The End of Federal Environmental Protection in the United States?

The end of the U.S. Environmental Protection Agency may not come from the hands of President Trump or Scott Pruitt, the nominee to head the agency, but from a bill introduced Feb. 3 titled, "To terminate the Environmental Protection Agency."

3 minute read

February 13, 2017, 7:00 AM PST

By Irvin Dawid

oil spill

Julian (jjuulliiaann) / Flickr

Is it more likely that the Republican Congress will support a revenue neutral carbon tax to fight climate change, proposed by a "group of Republican elder statesmen," including former Secretary of States James A. Baker III and George P. Shultz, or a proposal by Florida Republican Rep. Matt Gaetz that would eliminate the federal government's premier agency dedicated to protecting human health and the environment?

The latter clearly has a head start as it's already a bill, H.R.861, and has attracted three other Republican co-sponsors: Rep. Thomas Massie of Kentucky, Rep. Steven Palazzo of Mississippi, Rep. Barry Loudermilk of Georgia.

FOX Business host Stuart Varney suggests to Gaetz on the FOX Business video that his legislation is more of a "declaration of intent, of direction in which you wish to go."

"It's hostility toward what the federal government has done to us all in terms of the environment. That's really what you're doing because you don't really expect to abolish the EPA, do you?" he asks. 

But Gaetz doesn't agree. After recognizing that there are federal environmental laws that will need to be enforced, he states,

[M]y belief is the EPA in its current form can not be we've got to go a lot bolder than just reforming around the edge. We ought to start over with right-sized regulations that will protect our environment...We ought to 'downstream' the $8 billion that the EPA currently spends to our states and local governments where we can truly protect the environmental assets important to our states and local communities.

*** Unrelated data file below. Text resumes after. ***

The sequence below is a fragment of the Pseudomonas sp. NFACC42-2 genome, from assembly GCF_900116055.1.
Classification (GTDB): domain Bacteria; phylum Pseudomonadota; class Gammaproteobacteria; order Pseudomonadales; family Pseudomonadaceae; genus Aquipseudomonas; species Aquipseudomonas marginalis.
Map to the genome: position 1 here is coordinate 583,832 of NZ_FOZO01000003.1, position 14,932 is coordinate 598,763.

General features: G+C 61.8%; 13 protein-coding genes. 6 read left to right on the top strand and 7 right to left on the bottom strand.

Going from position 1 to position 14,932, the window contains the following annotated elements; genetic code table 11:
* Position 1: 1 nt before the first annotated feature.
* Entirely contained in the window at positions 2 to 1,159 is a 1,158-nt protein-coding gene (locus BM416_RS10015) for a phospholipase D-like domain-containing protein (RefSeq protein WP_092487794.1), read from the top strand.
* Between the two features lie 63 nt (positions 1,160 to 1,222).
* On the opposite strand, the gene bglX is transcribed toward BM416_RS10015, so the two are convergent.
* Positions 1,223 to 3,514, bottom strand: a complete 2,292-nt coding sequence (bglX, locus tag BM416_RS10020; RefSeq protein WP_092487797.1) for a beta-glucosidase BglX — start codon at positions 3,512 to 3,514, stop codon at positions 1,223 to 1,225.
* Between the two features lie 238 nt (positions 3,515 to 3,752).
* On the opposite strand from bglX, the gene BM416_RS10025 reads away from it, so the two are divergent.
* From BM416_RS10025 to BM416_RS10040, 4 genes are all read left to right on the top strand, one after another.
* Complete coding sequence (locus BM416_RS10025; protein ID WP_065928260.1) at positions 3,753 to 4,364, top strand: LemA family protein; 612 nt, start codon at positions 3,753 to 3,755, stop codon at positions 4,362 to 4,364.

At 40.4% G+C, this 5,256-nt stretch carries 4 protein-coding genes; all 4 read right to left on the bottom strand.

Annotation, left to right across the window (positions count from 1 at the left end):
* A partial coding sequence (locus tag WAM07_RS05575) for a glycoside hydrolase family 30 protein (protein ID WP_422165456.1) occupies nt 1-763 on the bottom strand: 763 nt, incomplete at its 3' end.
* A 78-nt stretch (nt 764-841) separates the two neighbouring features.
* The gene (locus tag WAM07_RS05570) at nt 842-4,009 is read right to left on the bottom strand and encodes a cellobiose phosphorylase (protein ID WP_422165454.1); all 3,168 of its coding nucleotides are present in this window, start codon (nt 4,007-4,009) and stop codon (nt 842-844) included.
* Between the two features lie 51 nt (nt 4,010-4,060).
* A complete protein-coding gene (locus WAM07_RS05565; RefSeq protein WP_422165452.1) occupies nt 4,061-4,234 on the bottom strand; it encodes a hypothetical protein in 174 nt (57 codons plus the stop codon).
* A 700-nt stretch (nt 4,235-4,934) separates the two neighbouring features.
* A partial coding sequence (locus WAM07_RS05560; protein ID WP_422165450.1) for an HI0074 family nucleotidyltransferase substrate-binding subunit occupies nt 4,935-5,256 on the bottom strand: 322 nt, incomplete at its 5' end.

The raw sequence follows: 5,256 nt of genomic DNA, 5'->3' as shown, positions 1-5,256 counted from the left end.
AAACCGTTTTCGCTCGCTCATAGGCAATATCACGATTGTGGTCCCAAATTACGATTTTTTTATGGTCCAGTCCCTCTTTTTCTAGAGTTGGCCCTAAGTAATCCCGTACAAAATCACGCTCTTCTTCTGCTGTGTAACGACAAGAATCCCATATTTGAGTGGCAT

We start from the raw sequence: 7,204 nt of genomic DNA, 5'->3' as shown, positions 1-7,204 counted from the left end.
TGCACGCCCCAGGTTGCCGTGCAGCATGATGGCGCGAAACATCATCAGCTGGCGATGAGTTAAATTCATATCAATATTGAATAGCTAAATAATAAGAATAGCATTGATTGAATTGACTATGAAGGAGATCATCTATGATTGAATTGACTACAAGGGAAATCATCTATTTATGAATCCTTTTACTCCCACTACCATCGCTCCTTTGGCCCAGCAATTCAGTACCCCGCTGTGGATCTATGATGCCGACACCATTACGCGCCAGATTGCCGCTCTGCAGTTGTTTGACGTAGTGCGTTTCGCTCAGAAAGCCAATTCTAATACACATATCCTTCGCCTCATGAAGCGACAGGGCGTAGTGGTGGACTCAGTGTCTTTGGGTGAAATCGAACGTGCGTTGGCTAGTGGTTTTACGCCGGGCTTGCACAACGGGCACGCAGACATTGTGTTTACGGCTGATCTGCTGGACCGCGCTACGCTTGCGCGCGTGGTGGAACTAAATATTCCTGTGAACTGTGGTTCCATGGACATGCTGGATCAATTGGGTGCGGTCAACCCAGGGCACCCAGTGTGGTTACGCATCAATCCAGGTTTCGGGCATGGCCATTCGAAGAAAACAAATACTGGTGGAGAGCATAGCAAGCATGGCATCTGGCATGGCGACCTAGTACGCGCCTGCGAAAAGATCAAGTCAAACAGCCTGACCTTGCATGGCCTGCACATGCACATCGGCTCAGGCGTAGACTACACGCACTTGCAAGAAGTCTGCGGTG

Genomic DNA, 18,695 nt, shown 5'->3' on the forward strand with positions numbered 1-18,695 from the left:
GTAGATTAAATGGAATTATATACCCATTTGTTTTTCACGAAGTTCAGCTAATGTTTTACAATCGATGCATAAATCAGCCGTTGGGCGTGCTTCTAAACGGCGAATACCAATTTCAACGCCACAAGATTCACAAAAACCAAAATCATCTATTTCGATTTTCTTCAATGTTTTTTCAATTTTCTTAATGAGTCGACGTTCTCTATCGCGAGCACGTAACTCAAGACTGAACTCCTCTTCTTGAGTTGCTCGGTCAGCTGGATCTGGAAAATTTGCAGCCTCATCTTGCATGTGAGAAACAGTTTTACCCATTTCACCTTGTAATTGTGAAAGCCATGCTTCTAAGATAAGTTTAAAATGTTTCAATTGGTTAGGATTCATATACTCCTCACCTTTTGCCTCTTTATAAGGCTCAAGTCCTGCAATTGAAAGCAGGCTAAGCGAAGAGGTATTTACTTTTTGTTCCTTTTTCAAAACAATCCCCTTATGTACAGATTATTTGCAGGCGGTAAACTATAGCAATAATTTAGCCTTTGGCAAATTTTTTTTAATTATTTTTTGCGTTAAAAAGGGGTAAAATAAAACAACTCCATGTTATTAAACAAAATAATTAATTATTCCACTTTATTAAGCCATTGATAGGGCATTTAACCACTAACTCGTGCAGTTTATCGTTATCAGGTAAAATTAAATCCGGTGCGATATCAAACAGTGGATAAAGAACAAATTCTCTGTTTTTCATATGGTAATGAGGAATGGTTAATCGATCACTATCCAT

Gaetz's position isn't that different from some of his Republican colleagues who have proposed downsizing the U.S. Department of Transportation through the policy of devolution: drastically reducing or eliminating the 18.4 cents federal gas tax and relegate U.S. DOT's financial responsibility to states.

Co-sponsor Rep. Loudermilk of Georgia points to an example of what he calls the EPA's "overreach" in his press release. Others would call it a terrible accident, to be charitable, or at worst an act of negligence:

“You don't have to look far to find examples of the EPA's bureaucratic overreach being counter-productive to good environmental protection. As recently as 2015, the EPA ignored an environmental contractor’s objection to excavating the Gold King Mine in Colorado, warning of a potential blowout. The excavation ended up causing a blowout that contaminated waterways in three states with toxic levels of arsenic and mercury.

Another incident where the EPA took hits from Congress and the public was with the 2014 lead poisoning of the drinking water in Flint, Michigan, illustrated by the $722.4 million lawsuit filed last month against the EPA by 1,700 residents for mishandling the crisis.

A prescient March 2016 Planetizen post on the role of the EPA in Flint's water crisis states, "Expect EPA to be radically downsized and stripped of much of its authority should a Republican become the next president." 

However, supporters of H.R. 861 should consider that while the EPA could have acted more expeditiously, the real culpability, according to "an independent investigative group whose five members were appointed by Republican Michigan Governor Rick Snyder," lay with two state agencies and the state-appointed emergency managers of Flint..

For a progressive perspective on Gaetz's legislation, Dahr Jamail of Truthout writes, "This is a sign of how a majority-Republican House of Representatives now emboldened by a fiercely anti-environmental Donald Trump presidency is acting rapidly to dismantle as much environmental regulation as possible."

Hat tip to Loren Spiekerman.

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